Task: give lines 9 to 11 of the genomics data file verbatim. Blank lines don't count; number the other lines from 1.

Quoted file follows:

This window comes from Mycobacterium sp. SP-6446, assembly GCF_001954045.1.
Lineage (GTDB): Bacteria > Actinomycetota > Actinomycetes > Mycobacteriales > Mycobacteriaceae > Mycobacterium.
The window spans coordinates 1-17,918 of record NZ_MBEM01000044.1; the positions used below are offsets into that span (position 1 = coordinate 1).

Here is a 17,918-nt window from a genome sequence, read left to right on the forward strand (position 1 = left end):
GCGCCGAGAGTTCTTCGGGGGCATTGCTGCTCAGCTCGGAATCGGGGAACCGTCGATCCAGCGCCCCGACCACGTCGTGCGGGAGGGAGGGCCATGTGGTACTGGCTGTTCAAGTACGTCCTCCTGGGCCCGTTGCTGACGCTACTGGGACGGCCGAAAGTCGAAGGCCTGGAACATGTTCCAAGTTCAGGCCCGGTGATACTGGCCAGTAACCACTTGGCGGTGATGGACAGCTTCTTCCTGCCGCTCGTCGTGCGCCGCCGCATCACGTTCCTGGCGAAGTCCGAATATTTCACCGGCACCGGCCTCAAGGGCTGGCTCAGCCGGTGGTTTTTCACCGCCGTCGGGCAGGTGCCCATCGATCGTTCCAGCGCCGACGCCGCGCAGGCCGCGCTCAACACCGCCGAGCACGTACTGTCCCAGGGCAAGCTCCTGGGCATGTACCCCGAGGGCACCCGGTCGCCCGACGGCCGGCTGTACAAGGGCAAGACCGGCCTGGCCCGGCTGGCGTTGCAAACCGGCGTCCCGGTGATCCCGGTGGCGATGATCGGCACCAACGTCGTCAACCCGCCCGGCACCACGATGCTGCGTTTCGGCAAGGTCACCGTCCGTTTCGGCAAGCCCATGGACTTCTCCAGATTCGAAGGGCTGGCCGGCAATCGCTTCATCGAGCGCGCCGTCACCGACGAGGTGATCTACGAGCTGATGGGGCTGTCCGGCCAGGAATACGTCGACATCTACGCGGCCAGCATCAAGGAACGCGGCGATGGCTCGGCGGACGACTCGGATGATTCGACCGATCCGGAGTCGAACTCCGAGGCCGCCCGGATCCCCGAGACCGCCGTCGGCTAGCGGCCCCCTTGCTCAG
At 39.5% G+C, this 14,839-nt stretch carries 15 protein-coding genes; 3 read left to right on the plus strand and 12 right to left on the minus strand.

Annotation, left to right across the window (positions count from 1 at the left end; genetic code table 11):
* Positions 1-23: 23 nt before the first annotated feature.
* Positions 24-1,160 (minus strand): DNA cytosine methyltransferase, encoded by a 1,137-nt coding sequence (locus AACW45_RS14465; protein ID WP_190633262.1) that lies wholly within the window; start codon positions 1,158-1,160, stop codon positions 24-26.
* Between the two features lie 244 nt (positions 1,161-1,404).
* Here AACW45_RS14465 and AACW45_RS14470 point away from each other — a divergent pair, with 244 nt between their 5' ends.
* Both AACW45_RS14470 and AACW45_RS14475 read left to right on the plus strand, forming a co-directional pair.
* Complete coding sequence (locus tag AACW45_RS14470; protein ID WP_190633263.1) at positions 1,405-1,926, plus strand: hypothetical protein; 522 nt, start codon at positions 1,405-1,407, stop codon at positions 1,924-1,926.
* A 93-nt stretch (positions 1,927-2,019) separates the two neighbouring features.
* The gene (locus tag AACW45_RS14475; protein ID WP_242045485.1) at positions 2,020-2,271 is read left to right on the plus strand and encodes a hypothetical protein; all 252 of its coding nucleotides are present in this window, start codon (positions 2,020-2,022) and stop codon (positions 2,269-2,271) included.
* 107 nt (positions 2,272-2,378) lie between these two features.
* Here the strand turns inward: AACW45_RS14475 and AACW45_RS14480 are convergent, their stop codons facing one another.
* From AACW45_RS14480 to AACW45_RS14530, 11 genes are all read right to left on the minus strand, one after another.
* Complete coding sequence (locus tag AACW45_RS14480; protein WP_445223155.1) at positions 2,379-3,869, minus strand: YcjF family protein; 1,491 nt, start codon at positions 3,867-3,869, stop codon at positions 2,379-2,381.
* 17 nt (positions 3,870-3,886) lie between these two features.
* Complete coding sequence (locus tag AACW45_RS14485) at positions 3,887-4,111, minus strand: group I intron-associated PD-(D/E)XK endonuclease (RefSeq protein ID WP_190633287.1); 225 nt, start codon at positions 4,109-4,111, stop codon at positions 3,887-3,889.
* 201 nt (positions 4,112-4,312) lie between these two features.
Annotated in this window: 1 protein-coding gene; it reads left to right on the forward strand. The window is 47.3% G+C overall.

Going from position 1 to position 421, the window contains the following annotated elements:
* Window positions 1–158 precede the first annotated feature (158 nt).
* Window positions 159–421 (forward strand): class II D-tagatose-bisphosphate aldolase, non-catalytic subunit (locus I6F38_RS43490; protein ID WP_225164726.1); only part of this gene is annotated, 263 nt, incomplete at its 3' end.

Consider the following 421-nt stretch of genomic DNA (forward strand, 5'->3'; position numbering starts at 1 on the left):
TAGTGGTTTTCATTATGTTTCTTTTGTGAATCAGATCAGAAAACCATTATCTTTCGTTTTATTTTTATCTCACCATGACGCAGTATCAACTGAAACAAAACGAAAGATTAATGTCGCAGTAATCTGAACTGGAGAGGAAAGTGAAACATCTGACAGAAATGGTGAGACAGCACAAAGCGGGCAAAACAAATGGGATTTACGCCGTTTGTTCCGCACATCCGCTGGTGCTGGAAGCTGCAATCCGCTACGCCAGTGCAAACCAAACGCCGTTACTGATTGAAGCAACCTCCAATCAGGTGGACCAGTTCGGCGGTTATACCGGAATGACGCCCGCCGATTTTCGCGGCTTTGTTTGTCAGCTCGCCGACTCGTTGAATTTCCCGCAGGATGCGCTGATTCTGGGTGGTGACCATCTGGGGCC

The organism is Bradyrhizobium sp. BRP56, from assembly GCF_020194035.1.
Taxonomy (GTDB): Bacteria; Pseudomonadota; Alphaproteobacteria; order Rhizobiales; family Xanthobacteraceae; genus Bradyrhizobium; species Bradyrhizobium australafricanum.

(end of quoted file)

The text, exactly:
* Positions 24-1,160 (minus strand): DNA cytosine methyltransferase, encoded by a 1,137-nt coding sequence (locus AACW45_RS14465; protein ID WP_190633262.1) that lies wholly within the window; start codon positions 1,158-1,160, stop codon positions 24-26.
* Between the two features lie 244 nt (positions 1,161-1,404).
* Here AACW45_RS14465 and AACW45_RS14470 point away from each other — a divergent pair, with 244 nt between their 5' ends.